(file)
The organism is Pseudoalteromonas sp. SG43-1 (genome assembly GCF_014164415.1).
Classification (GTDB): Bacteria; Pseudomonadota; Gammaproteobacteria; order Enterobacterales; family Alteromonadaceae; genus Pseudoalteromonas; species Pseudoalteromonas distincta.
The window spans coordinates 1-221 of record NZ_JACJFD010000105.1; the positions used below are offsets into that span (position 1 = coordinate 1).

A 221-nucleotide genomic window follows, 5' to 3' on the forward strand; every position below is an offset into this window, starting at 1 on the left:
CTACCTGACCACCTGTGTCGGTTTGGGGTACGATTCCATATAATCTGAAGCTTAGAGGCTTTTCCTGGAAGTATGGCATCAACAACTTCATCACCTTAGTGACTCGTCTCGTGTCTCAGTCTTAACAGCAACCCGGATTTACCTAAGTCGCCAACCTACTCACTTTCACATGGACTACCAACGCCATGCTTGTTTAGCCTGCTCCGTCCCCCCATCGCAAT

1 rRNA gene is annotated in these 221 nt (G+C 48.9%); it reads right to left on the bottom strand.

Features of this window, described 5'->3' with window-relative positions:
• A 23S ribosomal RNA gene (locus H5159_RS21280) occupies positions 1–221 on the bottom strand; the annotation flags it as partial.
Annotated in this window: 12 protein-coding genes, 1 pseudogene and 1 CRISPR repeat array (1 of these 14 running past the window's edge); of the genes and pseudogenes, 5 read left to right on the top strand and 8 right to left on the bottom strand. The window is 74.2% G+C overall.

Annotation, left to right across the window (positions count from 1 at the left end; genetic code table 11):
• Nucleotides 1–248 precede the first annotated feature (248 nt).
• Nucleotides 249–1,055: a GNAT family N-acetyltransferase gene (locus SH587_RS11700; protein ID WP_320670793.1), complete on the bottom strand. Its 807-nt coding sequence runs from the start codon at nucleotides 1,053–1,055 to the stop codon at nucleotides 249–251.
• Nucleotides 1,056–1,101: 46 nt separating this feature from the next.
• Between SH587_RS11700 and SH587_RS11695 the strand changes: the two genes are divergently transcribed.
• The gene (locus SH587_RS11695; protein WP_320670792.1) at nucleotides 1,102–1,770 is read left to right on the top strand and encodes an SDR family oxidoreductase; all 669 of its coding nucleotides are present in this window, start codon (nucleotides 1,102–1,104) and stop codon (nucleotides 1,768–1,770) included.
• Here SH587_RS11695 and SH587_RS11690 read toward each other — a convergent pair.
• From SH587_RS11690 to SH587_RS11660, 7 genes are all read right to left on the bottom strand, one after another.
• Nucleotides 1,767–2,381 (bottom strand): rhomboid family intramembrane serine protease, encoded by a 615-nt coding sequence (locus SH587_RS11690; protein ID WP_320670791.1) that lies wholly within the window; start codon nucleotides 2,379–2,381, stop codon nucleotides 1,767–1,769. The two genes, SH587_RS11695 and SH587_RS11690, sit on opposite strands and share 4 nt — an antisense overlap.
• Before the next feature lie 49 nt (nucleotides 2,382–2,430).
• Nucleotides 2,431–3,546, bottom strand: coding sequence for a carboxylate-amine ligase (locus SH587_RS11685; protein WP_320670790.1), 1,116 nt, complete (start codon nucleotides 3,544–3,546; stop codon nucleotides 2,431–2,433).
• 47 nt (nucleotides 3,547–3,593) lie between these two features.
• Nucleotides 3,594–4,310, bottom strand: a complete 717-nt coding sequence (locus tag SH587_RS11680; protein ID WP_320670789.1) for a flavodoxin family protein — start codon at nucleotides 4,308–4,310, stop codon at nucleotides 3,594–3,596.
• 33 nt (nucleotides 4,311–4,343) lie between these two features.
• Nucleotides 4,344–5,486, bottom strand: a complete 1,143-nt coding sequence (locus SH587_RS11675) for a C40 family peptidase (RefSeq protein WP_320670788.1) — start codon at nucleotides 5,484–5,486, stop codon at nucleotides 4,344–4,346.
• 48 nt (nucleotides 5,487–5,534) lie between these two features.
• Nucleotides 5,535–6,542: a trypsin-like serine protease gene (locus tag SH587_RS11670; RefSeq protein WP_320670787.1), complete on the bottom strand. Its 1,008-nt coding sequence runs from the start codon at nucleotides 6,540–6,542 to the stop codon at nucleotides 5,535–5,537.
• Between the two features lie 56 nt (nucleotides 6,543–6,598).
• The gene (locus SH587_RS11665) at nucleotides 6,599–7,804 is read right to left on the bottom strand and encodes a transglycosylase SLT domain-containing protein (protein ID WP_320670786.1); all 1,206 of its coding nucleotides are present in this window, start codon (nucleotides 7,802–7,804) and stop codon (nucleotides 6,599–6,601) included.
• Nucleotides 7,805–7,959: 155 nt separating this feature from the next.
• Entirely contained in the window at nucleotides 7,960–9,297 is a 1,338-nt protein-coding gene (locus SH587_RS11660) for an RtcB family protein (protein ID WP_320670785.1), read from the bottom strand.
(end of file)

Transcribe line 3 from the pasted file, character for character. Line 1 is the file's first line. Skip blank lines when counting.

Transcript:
The window spans coordinates 1-221 of record NZ_JACJFD010000105.1; the positions used below are offsets into that span (position 1 = coordinate 1).